Compusearch (now Unison) was a visionary company with visionary goals. But, as often happens with visionary companies, focus on a long-term strategy to revolutionize a market can mean that near-term execution and operationalization can suffer, creating barriers to growth.
From its founding in 1983, the company used state-of-the-art software design and development to provide solutions that streamlined and automated key steps in government procurement, purchasing, and contract management.
In 2005, the company arrived at a strategic decision point. The company’s team of owner-operators decided to sell the company and retire. The new owner, private equity firm The Carlyle Group (Carlyle), saw immense potential in the company and its pedigree of quality innovation.
But Carlyle also saw that the change in ownership was an ideal time to assess how the organization operated and to upgrade to more effective strategy execution and operations maturity. Maturing operations turned out to be essential to achieving the goal to double revenue and increase margins to realize a 4X return on invested capital within five years.
After reviewing the draft news release announcing my latest promotion (many years back) and offering her congratulations, our press agent exclaimed with some dismay that: “…now you’ll have even LESS time than ever!”
I remember remarking smartly in reply that she was wrong,and that I still had just as much time as I’d always had. In fact, I had the same amount of time each day that both Da Vinci and Einstein had, and that my job, same as ever, was to make the most of it!Continue reading How Top CEOs Manage Their Time→
When it is time to start planning but the top team is maxed-out just keeping up with operations, outside help may be just the thing. But what kind of help is best to get? Continue reading Four Kinds of Help→
Business school students have to decide their course of study from day-1 … and the choice makes all the difference. The first decision almost always comes down to: operations vs finance:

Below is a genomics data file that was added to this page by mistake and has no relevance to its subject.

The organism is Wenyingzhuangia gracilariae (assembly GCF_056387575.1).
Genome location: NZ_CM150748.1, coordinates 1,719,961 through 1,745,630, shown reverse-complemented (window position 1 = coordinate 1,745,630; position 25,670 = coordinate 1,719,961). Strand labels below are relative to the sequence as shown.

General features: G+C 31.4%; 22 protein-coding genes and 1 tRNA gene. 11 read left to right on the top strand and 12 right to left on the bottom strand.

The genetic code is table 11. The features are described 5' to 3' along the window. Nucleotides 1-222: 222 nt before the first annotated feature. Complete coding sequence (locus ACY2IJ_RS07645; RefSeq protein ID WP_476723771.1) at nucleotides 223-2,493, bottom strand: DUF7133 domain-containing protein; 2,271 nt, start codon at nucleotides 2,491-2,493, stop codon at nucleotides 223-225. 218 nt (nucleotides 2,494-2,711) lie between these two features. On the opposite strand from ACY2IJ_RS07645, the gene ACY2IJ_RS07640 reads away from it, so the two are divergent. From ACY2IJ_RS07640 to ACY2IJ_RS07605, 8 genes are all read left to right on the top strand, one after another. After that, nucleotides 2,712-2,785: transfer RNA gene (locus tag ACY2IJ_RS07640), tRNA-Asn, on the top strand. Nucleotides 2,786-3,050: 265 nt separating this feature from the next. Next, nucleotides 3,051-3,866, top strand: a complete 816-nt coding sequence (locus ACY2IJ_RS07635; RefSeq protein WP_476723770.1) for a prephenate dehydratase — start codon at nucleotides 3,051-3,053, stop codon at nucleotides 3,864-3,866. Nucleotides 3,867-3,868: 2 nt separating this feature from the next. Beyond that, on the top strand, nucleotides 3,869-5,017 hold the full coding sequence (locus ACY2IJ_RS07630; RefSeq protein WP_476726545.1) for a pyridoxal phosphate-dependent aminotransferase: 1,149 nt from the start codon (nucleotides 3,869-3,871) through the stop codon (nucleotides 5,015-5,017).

The allure of finance is working with money to buy and sell companies. Success is when a small stake in a large transaction generates a healthy payday in a short time.
The attraction of operations is working with people to build and run something of value that is eventually realized through a sale, financing, or public offering.
Finance looks like the fast track to great wealth and has attracted top MBA students students for decades. Operations looks like a long, hard road with a massive payday only for the few with enough dedication, talent, time, and luck to pull off a successful start-up from scratch.
While the economy needs both financiers and operators, the promise of quick and large returns has left the world short of the talent it needs to drive growth and scale of quality organizations.
Selling a company is a heady experience. The wise CEO knows, though, that many things can go wrong and that it pays to study what makes some transactions go well and others fall apart. Here are ten tips consolidated from personal experience on both sides of many deals that, while they may not guarantee success, if followed increase the odds of a good result:
Know what you seek in terms of price and role. Do not be wishy-washy and do not get greedy; once you have what you want, take it!
Manage the sale like a project. Plan, staff, organize, guide, and govern it well. It takes a team of internal (CEO, CFO, CTO, etc.) and external (corporate lawyer(s), employment lawyer(s), banker(s), analyst(s), investor(s), etc.) players. Assign a leader of the inside team and a leader of the outside team to coordinate with each other. Consciously, purposefully, and thoughtfully deploy yourself and others from both inside and outside the organization to cover all the bases.